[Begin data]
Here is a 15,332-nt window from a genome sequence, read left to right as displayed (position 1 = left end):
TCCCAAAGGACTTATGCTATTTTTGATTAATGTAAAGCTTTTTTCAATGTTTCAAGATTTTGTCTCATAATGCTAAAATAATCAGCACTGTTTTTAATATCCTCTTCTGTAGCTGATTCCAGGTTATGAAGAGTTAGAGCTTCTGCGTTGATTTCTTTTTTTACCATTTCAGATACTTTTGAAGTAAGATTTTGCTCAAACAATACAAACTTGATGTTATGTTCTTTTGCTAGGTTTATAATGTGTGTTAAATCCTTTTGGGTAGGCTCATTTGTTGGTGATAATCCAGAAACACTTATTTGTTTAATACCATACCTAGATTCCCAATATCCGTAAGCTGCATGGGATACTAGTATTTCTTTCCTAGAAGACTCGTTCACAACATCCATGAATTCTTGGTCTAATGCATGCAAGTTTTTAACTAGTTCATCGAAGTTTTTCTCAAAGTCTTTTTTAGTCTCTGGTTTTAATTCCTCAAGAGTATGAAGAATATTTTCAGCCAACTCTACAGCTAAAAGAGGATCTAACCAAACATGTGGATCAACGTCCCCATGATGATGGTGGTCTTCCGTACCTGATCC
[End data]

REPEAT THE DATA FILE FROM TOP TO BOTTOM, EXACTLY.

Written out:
Here is a 15,332-nt window from a genome sequence, read left to right as displayed (position 1 = left end):
TCCCAAAGGACTTATGCTATTTTTGATTAATGTAAAGCTTTTTTCAATGTTTCAAGATTTTGTCTCATAATGCTAAAATAATCAGCACTGTTTTTAATATCCTCTTCTGTAGCTGATTCCAGGTTATGAAGAGTTAGAGCTTCTGCGTTGATTTCTTTTTTTACCATTTCAGATACTTTTGAAGTAAGATTTTGCTCAAACAATACAAACTTGATGTTATGTTCTTTTGCTAGGTTTATAATGTGTGTTAAATCCTTTTGGGTAGGCTCATTTGTTGGTGATAATCCAGAAACACTTATTTGTTTAATACCATACCTAGATTCCCAATATCCGTAAGCTGCATGGGATACTAGTATTTCTTTCCTAGAAGACTCGTTCACAACATCCATGAATTCTTGGTCTAATGCATGCAAGTTTTTAACTAGTTCATCGAAGTTTTTCTCAAAGTCTTTTTTAGTCTCTGGTTTTAATTCCTCAAGAGTATGAAGAATATTTTCAGCCAACTCTACAGCTAAAAGAGGATCTAACCAAACATGTGGATCAACGTCCCCATGATGATGGTGGTCTTCCGTACCTGATCC